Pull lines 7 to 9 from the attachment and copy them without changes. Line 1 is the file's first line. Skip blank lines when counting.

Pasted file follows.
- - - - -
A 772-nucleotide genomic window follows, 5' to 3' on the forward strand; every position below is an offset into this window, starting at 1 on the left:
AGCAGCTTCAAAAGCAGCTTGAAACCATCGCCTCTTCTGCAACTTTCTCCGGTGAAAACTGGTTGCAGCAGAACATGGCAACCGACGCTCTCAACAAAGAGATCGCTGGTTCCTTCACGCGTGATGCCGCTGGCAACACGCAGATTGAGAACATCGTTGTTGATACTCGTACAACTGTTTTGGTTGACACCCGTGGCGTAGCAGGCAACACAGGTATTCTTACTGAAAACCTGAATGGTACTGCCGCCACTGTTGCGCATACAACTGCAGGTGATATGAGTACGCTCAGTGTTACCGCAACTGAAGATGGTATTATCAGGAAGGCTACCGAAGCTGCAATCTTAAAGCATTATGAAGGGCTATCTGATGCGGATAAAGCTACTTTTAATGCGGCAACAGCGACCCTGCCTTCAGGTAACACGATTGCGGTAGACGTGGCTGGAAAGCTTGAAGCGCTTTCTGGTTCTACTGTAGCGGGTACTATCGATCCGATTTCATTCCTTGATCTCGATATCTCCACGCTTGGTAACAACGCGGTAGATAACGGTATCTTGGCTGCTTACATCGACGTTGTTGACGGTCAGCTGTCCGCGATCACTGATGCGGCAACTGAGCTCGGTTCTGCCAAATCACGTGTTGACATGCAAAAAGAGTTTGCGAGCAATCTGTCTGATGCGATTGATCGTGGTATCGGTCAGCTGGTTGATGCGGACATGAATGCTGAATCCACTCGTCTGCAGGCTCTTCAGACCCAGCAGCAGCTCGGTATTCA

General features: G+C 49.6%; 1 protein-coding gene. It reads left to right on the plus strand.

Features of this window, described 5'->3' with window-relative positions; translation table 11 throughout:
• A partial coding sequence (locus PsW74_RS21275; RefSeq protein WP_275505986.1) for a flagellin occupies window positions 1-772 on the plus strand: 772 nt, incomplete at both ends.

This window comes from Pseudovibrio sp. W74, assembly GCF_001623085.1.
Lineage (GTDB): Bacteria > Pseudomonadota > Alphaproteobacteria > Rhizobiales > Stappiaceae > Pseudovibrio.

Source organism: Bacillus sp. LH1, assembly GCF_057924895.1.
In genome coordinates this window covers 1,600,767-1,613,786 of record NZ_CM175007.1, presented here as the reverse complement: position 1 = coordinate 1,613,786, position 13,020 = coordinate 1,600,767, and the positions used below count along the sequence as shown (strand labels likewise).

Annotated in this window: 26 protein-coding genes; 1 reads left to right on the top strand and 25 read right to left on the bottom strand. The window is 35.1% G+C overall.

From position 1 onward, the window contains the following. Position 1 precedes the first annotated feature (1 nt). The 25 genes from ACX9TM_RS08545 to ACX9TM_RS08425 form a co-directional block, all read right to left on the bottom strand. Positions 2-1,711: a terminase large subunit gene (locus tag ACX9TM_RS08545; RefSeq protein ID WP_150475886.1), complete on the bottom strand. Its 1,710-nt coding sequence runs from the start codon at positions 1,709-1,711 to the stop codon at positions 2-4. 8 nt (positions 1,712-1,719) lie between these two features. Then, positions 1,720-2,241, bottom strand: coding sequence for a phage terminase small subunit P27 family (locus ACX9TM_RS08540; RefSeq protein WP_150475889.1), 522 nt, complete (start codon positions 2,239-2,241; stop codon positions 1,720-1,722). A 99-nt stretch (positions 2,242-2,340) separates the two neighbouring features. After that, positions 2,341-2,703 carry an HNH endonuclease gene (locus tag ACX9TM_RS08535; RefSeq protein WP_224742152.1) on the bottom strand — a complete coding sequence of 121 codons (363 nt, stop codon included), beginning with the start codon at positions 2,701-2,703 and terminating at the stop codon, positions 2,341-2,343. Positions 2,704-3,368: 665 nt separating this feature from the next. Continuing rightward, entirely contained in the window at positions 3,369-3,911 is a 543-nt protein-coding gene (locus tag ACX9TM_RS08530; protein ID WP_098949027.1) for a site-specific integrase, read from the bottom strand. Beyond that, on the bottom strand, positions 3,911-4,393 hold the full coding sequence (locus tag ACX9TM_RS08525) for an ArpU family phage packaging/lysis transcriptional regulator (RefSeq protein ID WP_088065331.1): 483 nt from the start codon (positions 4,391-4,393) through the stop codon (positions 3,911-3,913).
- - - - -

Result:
Lineage (GTDB): Bacteria > Pseudomonadota > Alphaproteobacteria > Rhizobiales > Stappiaceae > Pseudovibrio.

Source organism: Bacillus sp. LH1, assembly GCF_057924895.1.
In genome coordinates this window covers 1,600,767-1,613,786 of record NZ_CM175007.1, presented here as the reverse complement: position 1 = coordinate 1,613,786, position 13,020 = coordinate 1,600,767, and the positions used below count along the sequence as shown (strand labels likewise).